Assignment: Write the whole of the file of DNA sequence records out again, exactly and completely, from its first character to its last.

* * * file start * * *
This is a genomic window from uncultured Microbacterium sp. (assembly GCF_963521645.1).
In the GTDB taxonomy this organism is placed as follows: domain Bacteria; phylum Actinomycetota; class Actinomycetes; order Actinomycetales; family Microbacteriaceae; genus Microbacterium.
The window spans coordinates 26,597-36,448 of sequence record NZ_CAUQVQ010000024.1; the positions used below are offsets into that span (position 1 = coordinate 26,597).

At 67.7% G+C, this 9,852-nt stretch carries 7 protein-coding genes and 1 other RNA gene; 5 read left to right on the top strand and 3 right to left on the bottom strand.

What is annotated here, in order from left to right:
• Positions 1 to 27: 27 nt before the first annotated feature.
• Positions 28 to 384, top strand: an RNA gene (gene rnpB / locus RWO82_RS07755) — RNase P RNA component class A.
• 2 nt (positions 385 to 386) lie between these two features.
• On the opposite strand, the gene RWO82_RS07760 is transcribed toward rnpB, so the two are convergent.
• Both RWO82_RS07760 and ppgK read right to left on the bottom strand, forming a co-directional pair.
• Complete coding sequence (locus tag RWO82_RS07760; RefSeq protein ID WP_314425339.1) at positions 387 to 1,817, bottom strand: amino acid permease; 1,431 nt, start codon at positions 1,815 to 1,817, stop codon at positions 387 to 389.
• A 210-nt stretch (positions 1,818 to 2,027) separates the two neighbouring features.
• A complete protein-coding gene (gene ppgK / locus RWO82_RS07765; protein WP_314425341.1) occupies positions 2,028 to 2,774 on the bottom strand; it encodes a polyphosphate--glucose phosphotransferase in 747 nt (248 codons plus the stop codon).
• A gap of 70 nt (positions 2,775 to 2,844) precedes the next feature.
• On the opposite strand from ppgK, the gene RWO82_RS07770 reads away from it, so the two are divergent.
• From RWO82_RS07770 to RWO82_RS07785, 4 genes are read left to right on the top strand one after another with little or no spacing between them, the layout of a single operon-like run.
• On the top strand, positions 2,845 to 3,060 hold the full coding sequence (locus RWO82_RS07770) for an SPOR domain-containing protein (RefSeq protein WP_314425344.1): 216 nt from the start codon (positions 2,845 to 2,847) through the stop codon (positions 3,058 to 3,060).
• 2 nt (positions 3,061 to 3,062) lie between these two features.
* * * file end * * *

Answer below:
This is a genomic window from uncultured Microbacterium sp. (assembly GCF_963521645.1).
In the GTDB taxonomy this organism is placed as follows: domain Bacteria; phylum Actinomycetota; class Actinomycetes; order Actinomycetales; family Microbacteriaceae; genus Microbacterium.
The window spans coordinates 26,597-36,448 of sequence record NZ_CAUQVQ010000024.1; the positions used below are offsets into that span (position 1 = coordinate 26,597).

At 67.7% G+C, this 9,852-nt stretch carries 7 protein-coding genes and 1 other RNA gene; 5 read left to right on the top strand and 3 right to left on the bottom strand.

What is annotated here, in order from left to right:
• Positions 1 to 27: 27 nt before the first annotated feature.
• Positions 28 to 384, top strand: an RNA gene (gene rnpB / locus RWO82_RS07755) — RNase P RNA component class A.
• 2 nt (positions 385 to 386) lie between these two features.
• On the opposite strand, the gene RWO82_RS07760 is transcribed toward rnpB, so the two are convergent.
• Both RWO82_RS07760 and ppgK read right to left on the bottom strand, forming a co-directional pair.
• Complete coding sequence (locus tag RWO82_RS07760; RefSeq protein ID WP_314425339.1) at positions 387 to 1,817, bottom strand: amino acid permease; 1,431 nt, start codon at positions 1,815 to 1,817, stop codon at positions 387 to 389.
• A 210-nt stretch (positions 1,818 to 2,027) separates the two neighbouring features.
• A complete protein-coding gene (gene ppgK / locus RWO82_RS07765; protein WP_314425341.1) occupies positions 2,028 to 2,774 on the bottom strand; it encodes a polyphosphate--glucose phosphotransferase in 747 nt (248 codons plus the stop codon).
• A gap of 70 nt (positions 2,775 to 2,844) precedes the next feature.
• On the opposite strand from ppgK, the gene RWO82_RS07770 reads away from it, so the two are divergent.
• From RWO82_RS07770 to RWO82_RS07785, 4 genes are read left to right on the top strand one after another with little or no spacing between them, the layout of a single operon-like run.
• On the top strand, positions 2,845 to 3,060 hold the full coding sequence (locus RWO82_RS07770) for an SPOR domain-containing protein (RefSeq protein WP_314425344.1): 216 nt from the start codon (positions 2,845 to 2,847) through the stop codon (positions 3,058 to 3,060).
• 2 nt (positions 3,061 to 3,062) lie between these two features.